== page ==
Rich environment literally restructures your brain and makes it easier to learn and retain information
Donald Hebb called this observation a use-dependent plasticity - the phenomenon where synapses rearrange themselves under the stimulation of learning. The rats on Donald Hebb's study that were placed in an environment with social and sensory stimuli had altered the structure of their brain and even weighed more compared to the control group.
So what recommendations can we make out of this information? It's crucial to stimulate your brain. A social environment conducive to learning and inquiry makes us smarter automatically (proof here). Encircle yourself with curious friends, and you will get smarter even without learning anything. Setting yourself into a rich environment where you have to learn new things, solve problems, speak new languages, figure out stuff makes your brain more plastic, able to learn more easily and quickly.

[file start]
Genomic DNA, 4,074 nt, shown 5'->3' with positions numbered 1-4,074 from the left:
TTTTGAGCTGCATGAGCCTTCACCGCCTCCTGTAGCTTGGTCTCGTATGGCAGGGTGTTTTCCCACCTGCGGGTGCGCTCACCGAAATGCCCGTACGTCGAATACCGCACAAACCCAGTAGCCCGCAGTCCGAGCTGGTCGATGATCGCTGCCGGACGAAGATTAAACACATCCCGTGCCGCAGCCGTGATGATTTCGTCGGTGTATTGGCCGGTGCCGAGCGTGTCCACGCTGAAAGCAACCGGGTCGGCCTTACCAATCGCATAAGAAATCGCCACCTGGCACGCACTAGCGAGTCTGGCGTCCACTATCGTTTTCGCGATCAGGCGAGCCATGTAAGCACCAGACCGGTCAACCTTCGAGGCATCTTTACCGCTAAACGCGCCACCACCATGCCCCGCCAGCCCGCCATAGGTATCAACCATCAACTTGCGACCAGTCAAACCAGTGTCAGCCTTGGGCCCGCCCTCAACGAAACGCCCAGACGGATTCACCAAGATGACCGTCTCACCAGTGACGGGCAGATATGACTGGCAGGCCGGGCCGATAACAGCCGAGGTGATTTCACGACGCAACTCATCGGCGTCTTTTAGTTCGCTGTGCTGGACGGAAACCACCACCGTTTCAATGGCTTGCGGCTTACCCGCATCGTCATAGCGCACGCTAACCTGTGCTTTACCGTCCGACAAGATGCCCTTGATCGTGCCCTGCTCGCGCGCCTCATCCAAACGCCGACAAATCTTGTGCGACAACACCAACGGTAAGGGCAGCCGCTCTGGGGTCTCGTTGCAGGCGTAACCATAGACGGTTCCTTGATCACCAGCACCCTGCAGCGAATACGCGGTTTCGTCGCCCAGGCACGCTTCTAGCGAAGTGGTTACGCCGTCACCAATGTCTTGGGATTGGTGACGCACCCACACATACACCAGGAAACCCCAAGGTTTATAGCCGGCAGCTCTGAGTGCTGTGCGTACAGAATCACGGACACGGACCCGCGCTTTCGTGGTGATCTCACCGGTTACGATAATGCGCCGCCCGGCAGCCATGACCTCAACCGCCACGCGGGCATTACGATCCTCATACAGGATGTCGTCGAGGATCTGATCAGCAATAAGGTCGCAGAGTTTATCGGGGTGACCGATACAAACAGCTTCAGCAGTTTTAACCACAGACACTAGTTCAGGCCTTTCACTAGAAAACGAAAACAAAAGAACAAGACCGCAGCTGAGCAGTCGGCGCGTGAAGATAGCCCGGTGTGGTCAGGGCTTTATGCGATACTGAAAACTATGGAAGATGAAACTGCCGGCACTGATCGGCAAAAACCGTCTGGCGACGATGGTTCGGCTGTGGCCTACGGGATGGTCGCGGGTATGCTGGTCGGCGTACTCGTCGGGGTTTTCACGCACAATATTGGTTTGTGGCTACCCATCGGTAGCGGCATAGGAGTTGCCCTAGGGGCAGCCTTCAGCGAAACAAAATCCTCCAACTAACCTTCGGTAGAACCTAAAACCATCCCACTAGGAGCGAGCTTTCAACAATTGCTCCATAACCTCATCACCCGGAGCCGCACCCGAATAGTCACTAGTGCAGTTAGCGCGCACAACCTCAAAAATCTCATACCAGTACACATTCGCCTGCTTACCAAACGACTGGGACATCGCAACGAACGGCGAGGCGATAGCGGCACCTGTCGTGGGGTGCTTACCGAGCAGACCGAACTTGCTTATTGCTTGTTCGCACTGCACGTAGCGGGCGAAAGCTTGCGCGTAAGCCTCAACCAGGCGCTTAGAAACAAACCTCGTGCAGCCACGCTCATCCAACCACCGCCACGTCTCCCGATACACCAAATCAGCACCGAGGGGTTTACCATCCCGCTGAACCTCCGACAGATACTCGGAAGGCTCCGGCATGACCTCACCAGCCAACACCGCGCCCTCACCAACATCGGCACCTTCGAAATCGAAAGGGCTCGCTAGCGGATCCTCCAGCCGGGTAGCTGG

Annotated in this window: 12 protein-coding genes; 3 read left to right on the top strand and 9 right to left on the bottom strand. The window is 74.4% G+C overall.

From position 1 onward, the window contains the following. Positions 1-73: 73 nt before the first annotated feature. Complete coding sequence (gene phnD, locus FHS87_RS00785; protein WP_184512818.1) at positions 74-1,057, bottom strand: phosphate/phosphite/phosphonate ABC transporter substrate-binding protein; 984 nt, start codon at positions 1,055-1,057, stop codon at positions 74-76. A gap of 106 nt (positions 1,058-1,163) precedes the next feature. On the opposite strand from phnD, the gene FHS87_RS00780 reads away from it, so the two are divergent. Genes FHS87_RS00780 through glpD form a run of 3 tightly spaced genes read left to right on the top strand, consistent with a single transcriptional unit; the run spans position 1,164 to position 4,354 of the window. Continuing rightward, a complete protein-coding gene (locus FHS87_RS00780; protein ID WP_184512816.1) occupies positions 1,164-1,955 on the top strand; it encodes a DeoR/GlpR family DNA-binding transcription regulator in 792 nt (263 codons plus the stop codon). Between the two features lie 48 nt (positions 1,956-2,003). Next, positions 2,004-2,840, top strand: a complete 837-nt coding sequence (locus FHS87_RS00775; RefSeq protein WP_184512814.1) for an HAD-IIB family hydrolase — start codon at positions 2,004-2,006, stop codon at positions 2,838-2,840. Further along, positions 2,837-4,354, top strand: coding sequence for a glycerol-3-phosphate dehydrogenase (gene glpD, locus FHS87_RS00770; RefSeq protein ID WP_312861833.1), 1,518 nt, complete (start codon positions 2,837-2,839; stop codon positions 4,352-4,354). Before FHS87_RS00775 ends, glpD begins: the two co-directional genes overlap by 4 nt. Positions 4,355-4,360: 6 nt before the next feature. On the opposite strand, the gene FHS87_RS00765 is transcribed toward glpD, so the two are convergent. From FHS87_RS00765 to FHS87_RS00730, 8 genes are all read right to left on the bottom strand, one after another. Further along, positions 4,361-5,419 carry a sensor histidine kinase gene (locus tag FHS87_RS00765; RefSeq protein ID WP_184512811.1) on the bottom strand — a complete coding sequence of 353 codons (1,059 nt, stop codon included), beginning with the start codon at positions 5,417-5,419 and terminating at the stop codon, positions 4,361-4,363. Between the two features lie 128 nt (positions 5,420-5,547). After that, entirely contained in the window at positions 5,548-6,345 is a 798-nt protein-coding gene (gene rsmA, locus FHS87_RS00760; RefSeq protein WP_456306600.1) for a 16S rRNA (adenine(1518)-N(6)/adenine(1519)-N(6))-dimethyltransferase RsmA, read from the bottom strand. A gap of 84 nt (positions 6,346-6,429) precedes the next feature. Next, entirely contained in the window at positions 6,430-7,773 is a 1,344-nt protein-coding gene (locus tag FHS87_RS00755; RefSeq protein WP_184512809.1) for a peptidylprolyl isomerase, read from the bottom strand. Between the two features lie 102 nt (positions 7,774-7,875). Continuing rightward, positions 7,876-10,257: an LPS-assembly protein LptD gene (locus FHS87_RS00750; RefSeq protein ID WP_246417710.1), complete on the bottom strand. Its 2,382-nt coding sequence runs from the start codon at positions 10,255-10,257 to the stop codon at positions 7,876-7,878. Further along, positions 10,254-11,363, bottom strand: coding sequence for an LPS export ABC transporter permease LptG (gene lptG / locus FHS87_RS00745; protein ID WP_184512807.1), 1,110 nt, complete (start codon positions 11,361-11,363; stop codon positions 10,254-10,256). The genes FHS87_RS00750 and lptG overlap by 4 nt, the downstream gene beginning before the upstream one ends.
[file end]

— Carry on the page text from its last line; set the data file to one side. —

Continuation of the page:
Install some apps that stimulate your thinking (like Peak) or make you learn new stuff (like Duolingo, Coursera or EdX), and you are already enriching your environment dramatically. You can also enlist in one of the MOOCs online and provide your brain cells with ample stimulation.
A social environment conducive to learning and inquiry makes us smarter automatically. Setting yourself into a rich environment where you have to learn new things and solve problems makes your brain more plastic, able to learn more easily and quickly.
If you want to know more about how friends change us, read this book
So, after your morning run and before the classes, you can set your neurons that you generated by running to use by reading an information-dense book, practicing some complex skills like playing a musical instrument, learning some new words in a foreign language, doing assignments for your MOOC, or improving your mental faculties.
Sounds like a busy morning :)
Stay tuned for our next learning advice.
And as always, remember that if you are overwhelms with writing assignment, you can always rely on Personal-Writer.com to write you custom-written, high quality research papers and essays.